There were about 25 women in the small crowded room. Looking at each one of them, I could tell they all had stories, stories they wanted to tell. A teenage girl who just went on a pump said she was so relieved and happy to part of the diabetes gold standard of technology. The girl’s mother, a type 2, Latino woman cautiously tiptoeing her way through what it takes to understand diabetes, sat with her. They held hands. They were a team. One woman sat with brow knitted, and talked about the scientific exactness of diabetes management finding it very difficult to break out of the carb/insulin ratio mode to allow some freedom in to make way for a broader relationship with her diabetes. Another became very emotional when she told the group that she had just returned from a trip, in fact a cruise. It was her first venture of traveling with the type 1 diabetes she has lived with for 51 years. She now has confidence to let go of her anxieties and fear of things going wrong. She was so happy to have accomplished this that she realized her life would be different now, freer and more joyful.
We were at Max’s Divabetic meeting (www.divabetic.org) at the McBurney Y in New York City that night. I taught a tai chi class to the gals and instead of leaving to meet someone for dinner I stayed and sat in the circle of women as they passed a bright pink “boa” from woman to woman telling their stories. The next gal struck a pose and told us she is training for her first triathlon. One young, beautiful type 1dancer reported that she finally received confirmation that the diabetes education program she has been fighting for in elementary schools will go into effect this month in 300 schools in NYC. And yet another remarkable woman smiled radiantly as she declared that today was her first day on a pump. She has had diabetes for 55 years!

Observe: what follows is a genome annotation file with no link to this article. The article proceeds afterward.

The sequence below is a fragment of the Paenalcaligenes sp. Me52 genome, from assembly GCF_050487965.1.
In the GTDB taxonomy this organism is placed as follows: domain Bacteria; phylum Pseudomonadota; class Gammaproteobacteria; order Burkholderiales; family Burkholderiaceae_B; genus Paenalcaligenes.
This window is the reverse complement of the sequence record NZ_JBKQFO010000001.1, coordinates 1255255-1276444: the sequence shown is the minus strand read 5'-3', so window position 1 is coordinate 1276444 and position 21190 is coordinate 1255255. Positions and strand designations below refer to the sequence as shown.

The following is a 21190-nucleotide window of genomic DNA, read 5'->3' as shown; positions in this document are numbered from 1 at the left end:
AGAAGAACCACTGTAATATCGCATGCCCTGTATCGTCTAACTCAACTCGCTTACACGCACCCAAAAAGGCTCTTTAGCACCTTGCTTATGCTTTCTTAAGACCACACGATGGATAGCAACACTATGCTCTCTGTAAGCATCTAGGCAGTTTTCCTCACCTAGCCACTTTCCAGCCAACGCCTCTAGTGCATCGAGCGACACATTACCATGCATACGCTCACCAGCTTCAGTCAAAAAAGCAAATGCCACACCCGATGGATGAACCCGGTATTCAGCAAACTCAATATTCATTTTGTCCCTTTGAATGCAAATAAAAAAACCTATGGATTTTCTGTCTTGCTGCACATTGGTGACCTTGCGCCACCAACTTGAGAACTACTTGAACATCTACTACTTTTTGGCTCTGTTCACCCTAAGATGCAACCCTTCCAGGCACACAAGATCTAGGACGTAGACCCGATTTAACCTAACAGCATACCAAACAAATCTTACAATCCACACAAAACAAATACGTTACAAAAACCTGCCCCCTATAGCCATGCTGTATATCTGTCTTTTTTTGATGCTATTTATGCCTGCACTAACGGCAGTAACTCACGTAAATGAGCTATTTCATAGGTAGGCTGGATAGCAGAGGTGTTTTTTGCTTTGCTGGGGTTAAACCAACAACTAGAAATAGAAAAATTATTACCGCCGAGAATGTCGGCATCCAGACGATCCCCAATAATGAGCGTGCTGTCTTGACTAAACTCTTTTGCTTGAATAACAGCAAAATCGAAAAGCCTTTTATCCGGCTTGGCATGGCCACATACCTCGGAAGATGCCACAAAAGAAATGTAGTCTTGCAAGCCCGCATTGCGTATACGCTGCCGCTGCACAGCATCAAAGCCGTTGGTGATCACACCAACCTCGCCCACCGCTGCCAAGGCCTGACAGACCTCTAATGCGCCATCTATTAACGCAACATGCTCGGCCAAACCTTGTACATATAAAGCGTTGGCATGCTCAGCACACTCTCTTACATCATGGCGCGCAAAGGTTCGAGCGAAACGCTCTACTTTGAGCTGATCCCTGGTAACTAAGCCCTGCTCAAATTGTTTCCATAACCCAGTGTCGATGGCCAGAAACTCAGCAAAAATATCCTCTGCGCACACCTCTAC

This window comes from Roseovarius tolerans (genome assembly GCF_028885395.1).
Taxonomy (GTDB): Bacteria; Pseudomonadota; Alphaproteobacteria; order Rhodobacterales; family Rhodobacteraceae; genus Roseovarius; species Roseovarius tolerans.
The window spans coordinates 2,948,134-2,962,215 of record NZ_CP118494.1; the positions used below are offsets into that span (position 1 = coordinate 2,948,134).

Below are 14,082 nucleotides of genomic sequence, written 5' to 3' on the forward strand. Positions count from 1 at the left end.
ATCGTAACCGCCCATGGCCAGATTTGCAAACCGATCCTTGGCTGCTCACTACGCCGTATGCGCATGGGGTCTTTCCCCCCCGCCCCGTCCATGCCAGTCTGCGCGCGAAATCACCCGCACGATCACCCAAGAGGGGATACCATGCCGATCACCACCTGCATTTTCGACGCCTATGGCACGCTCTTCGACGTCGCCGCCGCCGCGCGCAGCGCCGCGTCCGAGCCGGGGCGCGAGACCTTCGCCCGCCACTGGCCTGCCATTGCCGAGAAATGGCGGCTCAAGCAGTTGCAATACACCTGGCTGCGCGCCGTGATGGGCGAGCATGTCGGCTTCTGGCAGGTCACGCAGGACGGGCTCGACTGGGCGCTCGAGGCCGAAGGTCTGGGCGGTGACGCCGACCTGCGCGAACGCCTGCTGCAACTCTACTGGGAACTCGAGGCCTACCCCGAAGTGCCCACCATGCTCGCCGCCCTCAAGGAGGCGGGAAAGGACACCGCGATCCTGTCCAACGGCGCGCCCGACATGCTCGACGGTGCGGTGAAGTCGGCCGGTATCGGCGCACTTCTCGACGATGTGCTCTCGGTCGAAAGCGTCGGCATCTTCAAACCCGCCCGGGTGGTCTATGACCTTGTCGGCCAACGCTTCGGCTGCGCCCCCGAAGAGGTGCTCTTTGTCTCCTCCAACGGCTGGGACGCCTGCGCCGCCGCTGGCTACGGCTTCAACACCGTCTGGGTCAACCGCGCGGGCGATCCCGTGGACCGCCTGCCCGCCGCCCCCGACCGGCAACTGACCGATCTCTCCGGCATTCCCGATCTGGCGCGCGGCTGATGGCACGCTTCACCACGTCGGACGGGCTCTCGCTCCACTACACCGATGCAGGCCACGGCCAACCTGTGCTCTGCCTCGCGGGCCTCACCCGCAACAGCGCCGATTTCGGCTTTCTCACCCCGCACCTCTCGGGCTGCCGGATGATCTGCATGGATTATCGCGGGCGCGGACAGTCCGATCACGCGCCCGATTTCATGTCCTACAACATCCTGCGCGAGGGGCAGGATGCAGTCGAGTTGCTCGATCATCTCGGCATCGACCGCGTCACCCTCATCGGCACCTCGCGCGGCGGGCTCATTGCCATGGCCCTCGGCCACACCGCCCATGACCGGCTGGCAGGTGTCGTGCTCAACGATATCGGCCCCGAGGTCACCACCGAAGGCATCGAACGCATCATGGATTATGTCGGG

Diabetes can be a strong common bond and it can draw a line of differences. That evening I learned that we, as women with diabetes, walk under the same umbrella, but move in different rhythms and struts and diabetes management is easier to figure out when we are shown what others do. By communicating and listening we learn more about ourselves. I felt a great sense of camaraderie with these women I had never seen before, never knew and now I was one of them, part of the sisterhood of diabetes where we talk and listen and learn and speak up and laugh and look forward to another time when those who were a little off kilter are on firmer ground and that everyone had come a few steps closer to making dreams come true.
Food is something that can make us feel very good as well as being good for us. Nutritious, vital, sustainable food nourishes both body and mind. If that isn’t enough to make us happy, a good balanced meal will help keep blood sugars smooth and normal. The harvest vegetable patch parades its yellows and oranges before us these days to take advantage of victory garden vegetables and fruits. Let’s see what we can do with these over at Cyber Kitchen.